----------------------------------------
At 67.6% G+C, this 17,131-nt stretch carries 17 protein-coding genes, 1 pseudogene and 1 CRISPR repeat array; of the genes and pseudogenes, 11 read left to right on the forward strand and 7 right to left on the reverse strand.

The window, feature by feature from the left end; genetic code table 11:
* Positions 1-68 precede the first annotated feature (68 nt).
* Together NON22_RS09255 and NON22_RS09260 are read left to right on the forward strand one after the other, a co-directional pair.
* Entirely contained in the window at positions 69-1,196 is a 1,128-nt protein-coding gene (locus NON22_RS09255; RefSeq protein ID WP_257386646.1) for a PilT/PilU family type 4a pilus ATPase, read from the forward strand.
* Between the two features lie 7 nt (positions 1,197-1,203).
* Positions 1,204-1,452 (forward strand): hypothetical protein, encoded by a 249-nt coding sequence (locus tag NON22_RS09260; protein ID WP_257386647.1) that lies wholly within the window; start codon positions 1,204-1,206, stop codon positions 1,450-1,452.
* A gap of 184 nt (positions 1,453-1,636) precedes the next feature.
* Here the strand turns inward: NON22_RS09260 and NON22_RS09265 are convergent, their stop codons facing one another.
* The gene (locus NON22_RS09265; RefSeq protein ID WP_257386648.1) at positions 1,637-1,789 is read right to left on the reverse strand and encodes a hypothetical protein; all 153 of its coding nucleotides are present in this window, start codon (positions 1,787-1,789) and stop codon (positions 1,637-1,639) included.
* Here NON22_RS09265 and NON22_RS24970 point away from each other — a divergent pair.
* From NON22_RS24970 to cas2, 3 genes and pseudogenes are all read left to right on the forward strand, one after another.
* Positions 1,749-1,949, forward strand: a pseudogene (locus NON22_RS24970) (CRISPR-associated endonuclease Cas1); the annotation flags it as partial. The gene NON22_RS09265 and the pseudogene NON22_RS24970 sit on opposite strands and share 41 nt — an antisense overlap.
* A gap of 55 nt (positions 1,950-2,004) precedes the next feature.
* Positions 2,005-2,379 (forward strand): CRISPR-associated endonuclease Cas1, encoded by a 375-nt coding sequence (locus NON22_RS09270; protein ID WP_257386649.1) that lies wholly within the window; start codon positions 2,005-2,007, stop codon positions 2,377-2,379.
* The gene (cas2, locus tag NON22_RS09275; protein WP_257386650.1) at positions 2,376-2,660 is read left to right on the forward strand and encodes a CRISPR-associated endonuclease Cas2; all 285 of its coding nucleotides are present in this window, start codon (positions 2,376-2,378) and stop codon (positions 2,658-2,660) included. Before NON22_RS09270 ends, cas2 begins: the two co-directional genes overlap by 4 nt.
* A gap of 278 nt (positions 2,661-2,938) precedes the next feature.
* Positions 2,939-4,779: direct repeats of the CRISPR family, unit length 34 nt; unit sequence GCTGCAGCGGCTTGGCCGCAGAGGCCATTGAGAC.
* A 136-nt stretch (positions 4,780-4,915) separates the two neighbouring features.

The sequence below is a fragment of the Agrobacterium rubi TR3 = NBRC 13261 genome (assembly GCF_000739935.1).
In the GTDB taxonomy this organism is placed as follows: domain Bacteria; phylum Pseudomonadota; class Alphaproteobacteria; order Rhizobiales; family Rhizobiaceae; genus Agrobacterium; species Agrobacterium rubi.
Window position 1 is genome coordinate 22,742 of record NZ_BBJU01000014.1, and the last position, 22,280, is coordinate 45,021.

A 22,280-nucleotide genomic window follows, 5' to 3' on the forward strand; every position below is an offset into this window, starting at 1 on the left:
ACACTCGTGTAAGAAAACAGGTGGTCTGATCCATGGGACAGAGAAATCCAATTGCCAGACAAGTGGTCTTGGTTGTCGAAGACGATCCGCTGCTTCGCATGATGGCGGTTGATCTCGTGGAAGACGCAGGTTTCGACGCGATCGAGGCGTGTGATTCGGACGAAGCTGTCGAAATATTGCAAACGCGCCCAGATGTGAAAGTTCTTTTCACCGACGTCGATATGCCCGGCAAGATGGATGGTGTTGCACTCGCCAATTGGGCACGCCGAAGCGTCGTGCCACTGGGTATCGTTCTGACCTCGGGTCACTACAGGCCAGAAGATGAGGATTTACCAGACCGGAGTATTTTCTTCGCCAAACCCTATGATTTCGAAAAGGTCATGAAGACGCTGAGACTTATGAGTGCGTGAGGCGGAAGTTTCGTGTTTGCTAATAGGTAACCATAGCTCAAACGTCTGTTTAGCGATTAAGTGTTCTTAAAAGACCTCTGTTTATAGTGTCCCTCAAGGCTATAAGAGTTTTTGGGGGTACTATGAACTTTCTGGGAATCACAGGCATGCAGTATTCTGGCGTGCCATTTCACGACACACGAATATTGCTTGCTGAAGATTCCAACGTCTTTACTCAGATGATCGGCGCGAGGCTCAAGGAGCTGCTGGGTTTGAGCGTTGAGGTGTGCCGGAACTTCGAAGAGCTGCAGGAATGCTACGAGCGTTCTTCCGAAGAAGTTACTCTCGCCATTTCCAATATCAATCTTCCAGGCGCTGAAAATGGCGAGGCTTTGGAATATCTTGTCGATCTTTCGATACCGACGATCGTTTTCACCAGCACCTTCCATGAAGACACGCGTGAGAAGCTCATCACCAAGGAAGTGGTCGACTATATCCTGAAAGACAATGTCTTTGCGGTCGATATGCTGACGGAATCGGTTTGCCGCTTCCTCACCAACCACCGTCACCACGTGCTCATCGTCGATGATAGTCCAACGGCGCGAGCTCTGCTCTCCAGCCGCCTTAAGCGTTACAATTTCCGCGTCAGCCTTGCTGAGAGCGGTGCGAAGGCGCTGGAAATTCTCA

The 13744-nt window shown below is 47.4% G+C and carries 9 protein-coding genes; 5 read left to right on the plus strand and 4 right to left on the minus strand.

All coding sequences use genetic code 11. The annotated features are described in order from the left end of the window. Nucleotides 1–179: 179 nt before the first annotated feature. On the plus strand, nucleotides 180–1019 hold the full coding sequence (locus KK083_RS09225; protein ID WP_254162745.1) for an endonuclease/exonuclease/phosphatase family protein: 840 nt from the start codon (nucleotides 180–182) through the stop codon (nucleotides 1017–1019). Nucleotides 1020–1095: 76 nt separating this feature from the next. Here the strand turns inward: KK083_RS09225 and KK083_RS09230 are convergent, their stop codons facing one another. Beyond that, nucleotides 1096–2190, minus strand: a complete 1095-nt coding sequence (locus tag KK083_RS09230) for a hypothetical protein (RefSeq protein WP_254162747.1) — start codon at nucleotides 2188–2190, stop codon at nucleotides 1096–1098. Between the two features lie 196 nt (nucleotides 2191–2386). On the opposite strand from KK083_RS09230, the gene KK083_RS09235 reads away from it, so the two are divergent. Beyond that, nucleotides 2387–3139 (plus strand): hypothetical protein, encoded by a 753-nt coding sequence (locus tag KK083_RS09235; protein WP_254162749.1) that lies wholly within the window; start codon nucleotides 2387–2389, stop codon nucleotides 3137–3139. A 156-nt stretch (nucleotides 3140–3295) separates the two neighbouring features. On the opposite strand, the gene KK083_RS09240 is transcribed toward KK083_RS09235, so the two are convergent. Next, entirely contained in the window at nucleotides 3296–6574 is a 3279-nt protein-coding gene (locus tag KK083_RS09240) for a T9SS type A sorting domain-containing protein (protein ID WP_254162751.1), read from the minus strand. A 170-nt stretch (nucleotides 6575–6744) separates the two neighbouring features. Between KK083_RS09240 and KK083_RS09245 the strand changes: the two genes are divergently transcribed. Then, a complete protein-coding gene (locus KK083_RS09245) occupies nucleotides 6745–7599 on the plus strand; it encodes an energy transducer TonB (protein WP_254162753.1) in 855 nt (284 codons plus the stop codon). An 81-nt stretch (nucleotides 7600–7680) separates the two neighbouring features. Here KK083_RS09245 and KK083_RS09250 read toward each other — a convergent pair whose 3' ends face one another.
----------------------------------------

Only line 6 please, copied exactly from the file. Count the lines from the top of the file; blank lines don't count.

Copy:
* Between the two features lie 7 nt (positions 1,197-1,203).